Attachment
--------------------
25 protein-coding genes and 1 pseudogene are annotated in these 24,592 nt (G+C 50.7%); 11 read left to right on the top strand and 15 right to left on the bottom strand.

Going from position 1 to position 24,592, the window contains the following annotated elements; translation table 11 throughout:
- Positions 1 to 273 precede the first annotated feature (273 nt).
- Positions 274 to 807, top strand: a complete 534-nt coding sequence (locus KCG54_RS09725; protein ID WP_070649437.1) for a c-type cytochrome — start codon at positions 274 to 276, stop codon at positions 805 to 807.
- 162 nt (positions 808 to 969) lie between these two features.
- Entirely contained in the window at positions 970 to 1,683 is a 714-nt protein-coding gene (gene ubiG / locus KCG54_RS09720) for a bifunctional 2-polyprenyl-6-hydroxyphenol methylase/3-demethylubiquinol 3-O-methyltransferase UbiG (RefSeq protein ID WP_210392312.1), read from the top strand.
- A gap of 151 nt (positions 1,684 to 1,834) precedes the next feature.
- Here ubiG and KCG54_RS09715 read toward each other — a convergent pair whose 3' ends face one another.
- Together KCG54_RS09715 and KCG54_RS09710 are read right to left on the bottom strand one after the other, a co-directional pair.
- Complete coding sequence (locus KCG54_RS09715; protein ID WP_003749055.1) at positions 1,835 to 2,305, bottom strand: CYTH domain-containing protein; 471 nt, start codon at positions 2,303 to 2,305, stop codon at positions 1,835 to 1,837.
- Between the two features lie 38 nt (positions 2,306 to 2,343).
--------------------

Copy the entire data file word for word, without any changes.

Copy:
25 protein-coding genes and 1 pseudogene are annotated in these 24,592 nt (G+C 50.7%); 11 read left to right on the top strand and 15 right to left on the bottom strand.

Going from position 1 to position 24,592, the window contains the following annotated elements; translation table 11 throughout:
- Positions 1 to 273 precede the first annotated feature (273 nt).
- Positions 274 to 807, top strand: a complete 534-nt coding sequence (locus KCG54_RS09725; protein ID WP_070649437.1) for a c-type cytochrome — start codon at positions 274 to 276, stop codon at positions 805 to 807.
- 162 nt (positions 808 to 969) lie between these two features.
- Entirely contained in the window at positions 970 to 1,683 is a 714-nt protein-coding gene (gene ubiG / locus KCG54_RS09720) for a bifunctional 2-polyprenyl-6-hydroxyphenol methylase/3-demethylubiquinol 3-O-methyltransferase UbiG (RefSeq protein ID WP_210392312.1), read from the top strand.
- A gap of 151 nt (positions 1,684 to 1,834) precedes the next feature.
- Here ubiG and KCG54_RS09715 read toward each other — a convergent pair whose 3' ends face one another.
- Together KCG54_RS09715 and KCG54_RS09710 are read right to left on the bottom strand one after the other, a co-directional pair.
- Complete coding sequence (locus KCG54_RS09715; protein ID WP_003749055.1) at positions 1,835 to 2,305, bottom strand: CYTH domain-containing protein; 471 nt, start codon at positions 2,303 to 2,305, stop codon at positions 1,835 to 1,837.
- Between the two features lie 38 nt (positions 2,306 to 2,343).